For, historical considerations aside, Mr. Ashbery’s poetry is, in simple terms, superb. But why is it superb? Let us delve into its universe:

In all plays, even Hamlet, the scenery
is the best part. Battlements, wintry thickets
forcing their edge on you, cough up their promise
as the verse goes starry.

Mallarméan commitment to the evocation of the object over the object? Not quite; for in Ashbery’s most “starry” verse, though the scenery may indeed be “the best part”, this poetic is not entirely, or simply, a mis en avant, a prioritization of such scenery over the diverse personages who move there. It is both:

Objects, too, are important.
Some of the time they are.
They can furrow their brow,
even offer forgiveness, of a sort.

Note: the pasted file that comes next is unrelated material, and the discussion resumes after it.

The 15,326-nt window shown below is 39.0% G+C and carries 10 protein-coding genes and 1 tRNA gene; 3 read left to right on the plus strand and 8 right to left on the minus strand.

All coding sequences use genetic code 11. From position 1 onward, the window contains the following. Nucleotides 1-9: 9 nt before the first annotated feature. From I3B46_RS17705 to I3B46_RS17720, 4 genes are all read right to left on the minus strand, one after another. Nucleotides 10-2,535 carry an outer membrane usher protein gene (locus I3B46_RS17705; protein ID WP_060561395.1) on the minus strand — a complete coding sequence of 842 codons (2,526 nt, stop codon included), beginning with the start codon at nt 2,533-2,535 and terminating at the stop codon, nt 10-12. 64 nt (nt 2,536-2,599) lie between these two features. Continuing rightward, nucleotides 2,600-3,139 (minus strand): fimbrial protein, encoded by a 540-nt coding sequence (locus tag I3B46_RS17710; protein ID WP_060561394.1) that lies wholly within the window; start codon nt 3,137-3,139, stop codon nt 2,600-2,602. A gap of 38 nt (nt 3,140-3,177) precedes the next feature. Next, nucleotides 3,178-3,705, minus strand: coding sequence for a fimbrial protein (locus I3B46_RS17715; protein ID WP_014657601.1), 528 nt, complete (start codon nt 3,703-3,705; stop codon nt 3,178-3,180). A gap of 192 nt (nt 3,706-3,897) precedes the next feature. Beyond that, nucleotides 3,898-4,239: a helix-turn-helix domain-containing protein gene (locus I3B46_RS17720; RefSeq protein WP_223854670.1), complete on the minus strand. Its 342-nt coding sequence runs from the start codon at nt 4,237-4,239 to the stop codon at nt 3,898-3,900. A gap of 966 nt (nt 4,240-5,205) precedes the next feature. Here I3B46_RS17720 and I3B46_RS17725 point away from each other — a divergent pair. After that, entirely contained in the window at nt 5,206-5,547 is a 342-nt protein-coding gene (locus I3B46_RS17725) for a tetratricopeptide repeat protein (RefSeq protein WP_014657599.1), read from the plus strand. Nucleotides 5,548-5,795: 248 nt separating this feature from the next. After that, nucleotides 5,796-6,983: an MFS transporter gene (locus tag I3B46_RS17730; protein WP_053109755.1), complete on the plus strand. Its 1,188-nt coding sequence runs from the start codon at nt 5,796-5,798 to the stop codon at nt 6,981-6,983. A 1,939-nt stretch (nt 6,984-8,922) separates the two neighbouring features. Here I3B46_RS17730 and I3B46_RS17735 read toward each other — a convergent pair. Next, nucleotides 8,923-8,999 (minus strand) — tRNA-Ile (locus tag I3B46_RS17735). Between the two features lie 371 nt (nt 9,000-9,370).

Mr. Ashbery’s poetry is, then, encompassing. It “isn’t flummoxed by brandy and cigars.” It is not the flower absent of bouquets, but rather the flower inseparable from, wreathed within, a larger spatial ensemble:

One has to endure
certain systems, then profit by them later

Already there has been unfortunate speculation as to where Mr. Ashbery should be situated in terms of the sempiternal Scylla and Charybdis of poetic partitions: Georgian or Modernist? Parnassian or Symbolist? Expressionist or Impressionist? School of Quietude or Post-Avant? Gallic-fed Europhile or True American Voice in the Whitman-to-Williams heritage?